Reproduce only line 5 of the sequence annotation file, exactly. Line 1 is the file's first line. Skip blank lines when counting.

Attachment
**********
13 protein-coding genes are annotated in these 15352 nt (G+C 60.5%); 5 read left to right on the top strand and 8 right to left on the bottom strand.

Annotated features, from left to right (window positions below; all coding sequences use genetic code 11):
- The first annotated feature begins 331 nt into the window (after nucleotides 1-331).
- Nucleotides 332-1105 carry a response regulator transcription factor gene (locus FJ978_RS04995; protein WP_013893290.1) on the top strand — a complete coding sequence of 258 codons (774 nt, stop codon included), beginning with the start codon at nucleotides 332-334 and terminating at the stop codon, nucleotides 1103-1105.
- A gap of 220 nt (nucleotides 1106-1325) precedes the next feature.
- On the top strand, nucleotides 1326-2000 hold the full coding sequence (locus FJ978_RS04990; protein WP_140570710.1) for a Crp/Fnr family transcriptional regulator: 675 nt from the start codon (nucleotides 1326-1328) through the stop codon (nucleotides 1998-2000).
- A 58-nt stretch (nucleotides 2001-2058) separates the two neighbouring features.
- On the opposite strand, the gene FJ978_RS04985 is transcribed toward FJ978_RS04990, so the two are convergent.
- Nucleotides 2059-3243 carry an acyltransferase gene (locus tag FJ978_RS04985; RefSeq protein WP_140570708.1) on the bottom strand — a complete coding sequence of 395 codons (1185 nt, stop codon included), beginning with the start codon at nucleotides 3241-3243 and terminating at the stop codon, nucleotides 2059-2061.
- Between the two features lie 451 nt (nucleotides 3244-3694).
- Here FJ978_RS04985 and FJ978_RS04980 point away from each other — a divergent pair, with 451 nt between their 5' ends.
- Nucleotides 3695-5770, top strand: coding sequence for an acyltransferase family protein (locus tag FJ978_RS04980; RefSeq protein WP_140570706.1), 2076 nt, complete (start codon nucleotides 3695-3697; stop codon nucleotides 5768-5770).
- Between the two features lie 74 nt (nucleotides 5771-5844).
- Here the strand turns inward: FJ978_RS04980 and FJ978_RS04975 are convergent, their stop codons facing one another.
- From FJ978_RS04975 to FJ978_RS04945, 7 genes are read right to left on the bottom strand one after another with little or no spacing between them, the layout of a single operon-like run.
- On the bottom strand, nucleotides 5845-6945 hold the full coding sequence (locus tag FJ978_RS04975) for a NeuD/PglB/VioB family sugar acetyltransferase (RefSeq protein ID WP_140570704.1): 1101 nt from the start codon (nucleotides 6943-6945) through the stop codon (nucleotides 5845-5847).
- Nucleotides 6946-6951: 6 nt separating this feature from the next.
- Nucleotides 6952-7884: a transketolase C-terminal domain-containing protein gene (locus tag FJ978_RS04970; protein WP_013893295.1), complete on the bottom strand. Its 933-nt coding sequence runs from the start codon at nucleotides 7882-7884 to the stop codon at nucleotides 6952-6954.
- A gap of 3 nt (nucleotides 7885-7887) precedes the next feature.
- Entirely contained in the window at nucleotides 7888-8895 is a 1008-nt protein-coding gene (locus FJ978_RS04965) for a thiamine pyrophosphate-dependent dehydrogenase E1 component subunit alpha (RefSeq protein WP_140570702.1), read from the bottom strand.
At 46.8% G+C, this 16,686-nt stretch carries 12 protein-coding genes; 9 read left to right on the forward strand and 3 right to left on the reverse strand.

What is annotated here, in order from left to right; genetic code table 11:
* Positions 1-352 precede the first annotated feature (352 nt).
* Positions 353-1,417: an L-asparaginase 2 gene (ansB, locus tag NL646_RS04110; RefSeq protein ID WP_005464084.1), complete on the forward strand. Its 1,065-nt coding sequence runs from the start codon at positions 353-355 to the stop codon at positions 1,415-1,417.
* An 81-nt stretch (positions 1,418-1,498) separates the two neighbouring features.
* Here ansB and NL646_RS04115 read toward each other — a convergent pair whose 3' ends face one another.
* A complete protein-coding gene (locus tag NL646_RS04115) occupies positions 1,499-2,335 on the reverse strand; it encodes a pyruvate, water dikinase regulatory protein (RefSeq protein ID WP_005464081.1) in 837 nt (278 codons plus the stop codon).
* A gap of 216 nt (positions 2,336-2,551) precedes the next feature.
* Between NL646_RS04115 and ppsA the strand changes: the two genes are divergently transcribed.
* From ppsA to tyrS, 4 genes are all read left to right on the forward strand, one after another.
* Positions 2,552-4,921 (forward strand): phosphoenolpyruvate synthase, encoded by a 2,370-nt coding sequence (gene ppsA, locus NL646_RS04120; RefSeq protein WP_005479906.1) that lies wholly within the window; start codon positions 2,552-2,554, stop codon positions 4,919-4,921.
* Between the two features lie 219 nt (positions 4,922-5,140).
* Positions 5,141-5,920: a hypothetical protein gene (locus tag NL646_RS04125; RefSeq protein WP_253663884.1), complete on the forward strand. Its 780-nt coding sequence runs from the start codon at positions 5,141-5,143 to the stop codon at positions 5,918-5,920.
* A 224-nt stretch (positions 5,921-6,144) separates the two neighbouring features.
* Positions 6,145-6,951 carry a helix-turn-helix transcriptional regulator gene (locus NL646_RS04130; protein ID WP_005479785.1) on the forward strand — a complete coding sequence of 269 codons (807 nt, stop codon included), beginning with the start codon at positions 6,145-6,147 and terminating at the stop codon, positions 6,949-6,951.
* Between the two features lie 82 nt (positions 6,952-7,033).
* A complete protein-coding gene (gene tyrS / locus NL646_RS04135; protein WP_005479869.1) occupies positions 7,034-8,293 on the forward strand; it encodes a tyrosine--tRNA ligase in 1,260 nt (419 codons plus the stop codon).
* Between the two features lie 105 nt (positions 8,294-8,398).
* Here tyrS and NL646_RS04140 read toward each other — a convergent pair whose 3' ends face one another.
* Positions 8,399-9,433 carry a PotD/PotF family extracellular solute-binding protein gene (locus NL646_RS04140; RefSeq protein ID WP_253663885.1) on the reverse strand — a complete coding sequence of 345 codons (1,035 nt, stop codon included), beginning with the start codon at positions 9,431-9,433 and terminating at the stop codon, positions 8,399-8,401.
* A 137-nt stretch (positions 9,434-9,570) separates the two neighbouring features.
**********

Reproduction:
- A gap of 220 nt (nucleotides 1106-1325) precedes the next feature.